From lively parades to exhibitions of citrus patterns, Menton celebrates its golden fruit from February 15 to March 3, 2020. On the theme of world festivals, this edition will put carnivals and other festive traditions in the spotlight on the Côte d’Azur.
With 140 tonnes (308,647 lbs.) of citrus, 18 tonnes (39,683 lbs.) of fruit per pattern, 8 km (5 miles) of garlands and 400 participants, over 20 days with a zest of madness, Menton celebrates fruit that made her famous.
This year, the city on the Côte d'Azur has placed the 87th edition of its signature event under the flag of world festivals. Thus, the 10 floats decorated with citrus fruits that will parade through the festival will play their joyful music to the frantic pace of carnivals of the entire world, from New Orleans to Ururo, in Bolivia, or to Tenerife in Spain.
On the seafront, five times a day, day and night, visitors can marvel at their vertiginous structures, their profusion of colors and their wild dancers.
The magic of the decor, day and night
At the Biovès gardens, the Fête du Citron will also honor festive traditions from other places through exhibitions of citrus patterns, inviting you to travel and dream while never leaving the Côte d'Azur. Discover the fascinating universe of the Día de los Muertos in Mexico, be moved by the poetic Lantern Festival in China or vibrate in front of a decor inspired by the precious Venice Carnival.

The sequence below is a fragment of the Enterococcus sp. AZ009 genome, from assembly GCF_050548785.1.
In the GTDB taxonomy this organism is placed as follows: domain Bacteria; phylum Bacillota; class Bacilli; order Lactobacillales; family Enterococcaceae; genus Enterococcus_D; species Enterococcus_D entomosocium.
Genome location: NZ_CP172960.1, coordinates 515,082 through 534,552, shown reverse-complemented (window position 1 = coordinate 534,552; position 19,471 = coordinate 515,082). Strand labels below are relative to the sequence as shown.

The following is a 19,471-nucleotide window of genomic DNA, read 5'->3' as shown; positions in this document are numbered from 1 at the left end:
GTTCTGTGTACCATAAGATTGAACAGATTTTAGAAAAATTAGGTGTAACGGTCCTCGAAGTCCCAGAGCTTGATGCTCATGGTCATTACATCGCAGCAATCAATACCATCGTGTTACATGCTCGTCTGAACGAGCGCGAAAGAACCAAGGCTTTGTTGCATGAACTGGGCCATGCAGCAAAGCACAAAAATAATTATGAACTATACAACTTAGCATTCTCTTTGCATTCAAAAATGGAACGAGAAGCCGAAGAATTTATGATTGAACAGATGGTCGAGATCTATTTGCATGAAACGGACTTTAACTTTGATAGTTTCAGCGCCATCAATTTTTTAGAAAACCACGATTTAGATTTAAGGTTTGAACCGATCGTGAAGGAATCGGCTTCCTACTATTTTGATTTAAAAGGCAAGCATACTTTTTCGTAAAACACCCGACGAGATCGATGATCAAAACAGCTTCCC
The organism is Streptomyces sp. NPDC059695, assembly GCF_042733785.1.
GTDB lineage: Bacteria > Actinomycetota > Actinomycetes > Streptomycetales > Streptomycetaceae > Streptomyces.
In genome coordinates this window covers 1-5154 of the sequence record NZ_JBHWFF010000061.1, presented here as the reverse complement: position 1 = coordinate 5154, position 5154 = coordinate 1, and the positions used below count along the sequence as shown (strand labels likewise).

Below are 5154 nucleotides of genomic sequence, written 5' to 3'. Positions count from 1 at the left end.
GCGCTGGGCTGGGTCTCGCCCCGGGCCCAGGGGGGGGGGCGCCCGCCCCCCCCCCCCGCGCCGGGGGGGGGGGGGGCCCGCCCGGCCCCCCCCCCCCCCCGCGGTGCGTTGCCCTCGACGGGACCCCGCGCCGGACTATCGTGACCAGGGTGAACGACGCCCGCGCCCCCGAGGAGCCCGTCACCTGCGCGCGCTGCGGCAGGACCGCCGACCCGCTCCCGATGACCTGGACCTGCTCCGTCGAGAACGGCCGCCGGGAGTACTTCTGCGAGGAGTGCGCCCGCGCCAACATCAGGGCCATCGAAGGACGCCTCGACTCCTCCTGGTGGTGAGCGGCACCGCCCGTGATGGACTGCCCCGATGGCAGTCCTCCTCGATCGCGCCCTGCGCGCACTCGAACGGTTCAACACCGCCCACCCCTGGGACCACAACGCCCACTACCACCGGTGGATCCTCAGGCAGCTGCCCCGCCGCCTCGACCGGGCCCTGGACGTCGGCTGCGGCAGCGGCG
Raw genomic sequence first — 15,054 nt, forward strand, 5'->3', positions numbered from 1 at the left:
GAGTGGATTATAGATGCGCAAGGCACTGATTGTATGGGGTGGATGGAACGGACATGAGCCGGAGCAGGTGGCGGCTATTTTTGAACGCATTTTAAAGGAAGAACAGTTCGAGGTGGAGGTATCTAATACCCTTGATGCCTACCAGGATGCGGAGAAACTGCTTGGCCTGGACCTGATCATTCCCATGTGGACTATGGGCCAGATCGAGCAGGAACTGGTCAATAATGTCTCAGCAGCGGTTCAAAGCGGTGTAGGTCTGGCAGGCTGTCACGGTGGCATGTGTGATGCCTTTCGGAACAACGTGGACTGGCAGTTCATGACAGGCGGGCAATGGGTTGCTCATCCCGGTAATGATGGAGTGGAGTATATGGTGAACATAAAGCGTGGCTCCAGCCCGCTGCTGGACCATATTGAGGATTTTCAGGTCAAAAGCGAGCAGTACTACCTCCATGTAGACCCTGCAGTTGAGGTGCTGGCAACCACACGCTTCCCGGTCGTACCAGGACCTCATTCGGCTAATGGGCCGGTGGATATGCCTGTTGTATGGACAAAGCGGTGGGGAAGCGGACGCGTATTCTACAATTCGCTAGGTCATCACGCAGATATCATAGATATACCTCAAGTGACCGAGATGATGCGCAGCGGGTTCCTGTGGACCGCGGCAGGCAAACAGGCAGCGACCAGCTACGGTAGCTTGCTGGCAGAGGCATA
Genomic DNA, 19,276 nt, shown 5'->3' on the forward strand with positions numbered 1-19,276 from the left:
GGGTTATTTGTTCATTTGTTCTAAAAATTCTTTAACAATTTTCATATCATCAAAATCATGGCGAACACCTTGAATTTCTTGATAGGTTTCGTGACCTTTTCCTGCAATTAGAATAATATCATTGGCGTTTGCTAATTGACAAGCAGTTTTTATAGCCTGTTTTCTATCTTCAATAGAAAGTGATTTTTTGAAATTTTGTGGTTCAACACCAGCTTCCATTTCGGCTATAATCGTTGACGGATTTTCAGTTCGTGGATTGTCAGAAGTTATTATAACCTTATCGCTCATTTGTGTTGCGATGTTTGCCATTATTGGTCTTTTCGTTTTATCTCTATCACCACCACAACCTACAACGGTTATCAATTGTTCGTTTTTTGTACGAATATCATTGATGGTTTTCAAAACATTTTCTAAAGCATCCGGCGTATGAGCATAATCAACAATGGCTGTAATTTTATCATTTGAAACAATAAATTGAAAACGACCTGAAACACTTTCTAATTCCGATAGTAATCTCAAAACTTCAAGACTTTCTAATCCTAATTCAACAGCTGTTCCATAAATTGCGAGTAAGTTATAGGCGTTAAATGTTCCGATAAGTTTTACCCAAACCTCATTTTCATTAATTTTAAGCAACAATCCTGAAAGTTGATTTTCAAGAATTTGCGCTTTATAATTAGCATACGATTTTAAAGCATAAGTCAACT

At nightfall, visitors can enjoy another experience: dreamlike stroll between games of light and enchanting music in the same skillfully lit gardens.
Menton will also schedule shows, concerts and street entertainment during the 20 days of the event.
The biggest citrus festival
An exhibition of flowers and citrus fruits in the gardens of the Riviera Palace Hotel in 1928 began Menton's love affair with its golden fruit. The Citrus Festival was officially created in 1934, with the first parade taking place the following year. At the time, the event was to bring the city on the Côte d’Azur into a new tourist era as the end of the Belle Époque and the decreasing attendance of wealthy winter visitors approached.
The cultivation of lemons has marked the history of the city: exported throughout the world in the 16th century, the yellow citrus fruit is now recognized by a PGI and symbolizes the sunny city.
Every year in mid-February, in the middle of the lemon season, Menton pays tribute to it with exhibitions of citrus patterns in the Biovès gardens, illuminated at night, and day and night parades of floats made of citrus. Each edition has a theme and is accompanied by shows, concerts and street entertainment.